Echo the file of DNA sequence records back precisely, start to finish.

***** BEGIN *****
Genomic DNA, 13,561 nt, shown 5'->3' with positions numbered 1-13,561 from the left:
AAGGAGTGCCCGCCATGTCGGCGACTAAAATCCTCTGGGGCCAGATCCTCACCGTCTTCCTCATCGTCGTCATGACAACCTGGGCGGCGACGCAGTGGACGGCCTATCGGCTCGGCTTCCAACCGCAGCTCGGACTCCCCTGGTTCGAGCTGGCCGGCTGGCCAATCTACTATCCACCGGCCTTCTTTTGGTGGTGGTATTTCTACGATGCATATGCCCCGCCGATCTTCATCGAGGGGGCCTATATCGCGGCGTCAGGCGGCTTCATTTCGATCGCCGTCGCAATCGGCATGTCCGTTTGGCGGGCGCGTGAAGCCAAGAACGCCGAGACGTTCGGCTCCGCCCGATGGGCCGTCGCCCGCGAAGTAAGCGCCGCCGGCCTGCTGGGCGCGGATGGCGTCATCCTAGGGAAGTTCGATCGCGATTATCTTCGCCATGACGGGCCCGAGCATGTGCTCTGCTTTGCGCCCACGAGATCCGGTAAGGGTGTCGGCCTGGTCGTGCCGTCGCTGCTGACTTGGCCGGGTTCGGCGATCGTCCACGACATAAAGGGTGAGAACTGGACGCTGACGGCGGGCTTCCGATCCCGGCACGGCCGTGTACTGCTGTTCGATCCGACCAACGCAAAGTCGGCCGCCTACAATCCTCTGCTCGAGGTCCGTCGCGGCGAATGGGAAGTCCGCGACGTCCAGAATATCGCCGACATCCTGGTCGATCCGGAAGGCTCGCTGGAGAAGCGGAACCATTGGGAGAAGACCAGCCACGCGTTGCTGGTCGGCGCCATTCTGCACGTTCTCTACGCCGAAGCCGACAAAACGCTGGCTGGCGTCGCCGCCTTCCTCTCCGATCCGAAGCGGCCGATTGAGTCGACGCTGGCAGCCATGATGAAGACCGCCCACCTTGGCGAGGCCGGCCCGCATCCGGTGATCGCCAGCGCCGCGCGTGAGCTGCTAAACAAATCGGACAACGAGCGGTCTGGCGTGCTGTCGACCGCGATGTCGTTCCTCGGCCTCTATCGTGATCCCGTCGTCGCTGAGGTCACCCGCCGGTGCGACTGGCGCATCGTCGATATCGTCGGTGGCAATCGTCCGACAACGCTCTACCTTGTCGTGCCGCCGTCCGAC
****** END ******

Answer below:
Genomic DNA, 13,561 nt, shown 5'->3' with positions numbered 1-13,561 from the left:
AAGGAGTGCCCGCCATGTCGGCGACTAAAATCCTCTGGGGCCAGATCCTCACCGTCTTCCTCATCGTCGTCATGACAACCTGGGCGGCGACGCAGTGGACGGCCTATCGGCTCGGCTTCCAACCGCAGCTCGGACTCCCCTGGTTCGAGCTGGCCGGCTGGCCAATCTACTATCCACCGGCCTTCTTTTGGTGGTGGTATTTCTACGATGCATATGCCCCGCCGATCTTCATCGAGGGGGCCTATATCGCGGCGTCAGGCGGCTTCATTTCGATCGCCGTCGCAATCGGCATGTCCGTTTGGCGGGCGCGTGAAGCCAAGAACGCCGAGACGTTCGGCTCCGCCCGATGGGCCGTCGCCCGCGAAGTAAGCGCCGCCGGCCTGCTGGGCGCGGATGGCGTCATCCTAGGGAAGTTCGATCGCGATTATCTTCGCCATGACGGGCCCGAGCATGTGCTCTGCTTTGCGCCCACGAGATCCGGTAAGGGTGTCGGCCTGGTCGTGCCGTCGCTGCTGACTTGGCCGGGTTCGGCGATCGTCCACGACATAAAGGGTGAGAACTGGACGCTGACGGCGGGCTTCCGATCCCGGCACGGCCGTGTACTGCTGTTCGATCCGACCAACGCAAAGTCGGCCGCCTACAATCCTCTGCTCGAGGTCCGTCGCGGCGAATGGGAAGTCCGCGACGTCCAGAATATCGCCGACATCCTGGTCGATCCGGAAGGCTCGCTGGAGAAGCGGAACCATTGGGAGAAGACCAGCCACGCGTTGCTGGTCGGCGCCATTCTGCACGTTCTCTACGCCGAAGCCGACAAAACGCTGGCTGGCGTCGCCGCCTTCCTCTCCGATCCGAAGCGGCCGATTGAGTCGACGCTGGCAGCCATGATGAAGACCGCCCACCTTGGCGAGGCCGGCCCGCATCCGGTGATCGCCAGCGCCGCGCGTGAGCTGCTAAACAAATCGGACAACGAGCGGTCTGGCGTGCTGTCGACCGCGATGTCGTTCCTCGGCCTCTATCGTGATCCCGTCGTCGCTGAGGTCACCCGCCGGTGCGACTGGCGCATCGTCGATATCGTCGGTGGCAATCGTCCGACAACGCTCTACCTTGTCGTGCCGCCGTCCGAC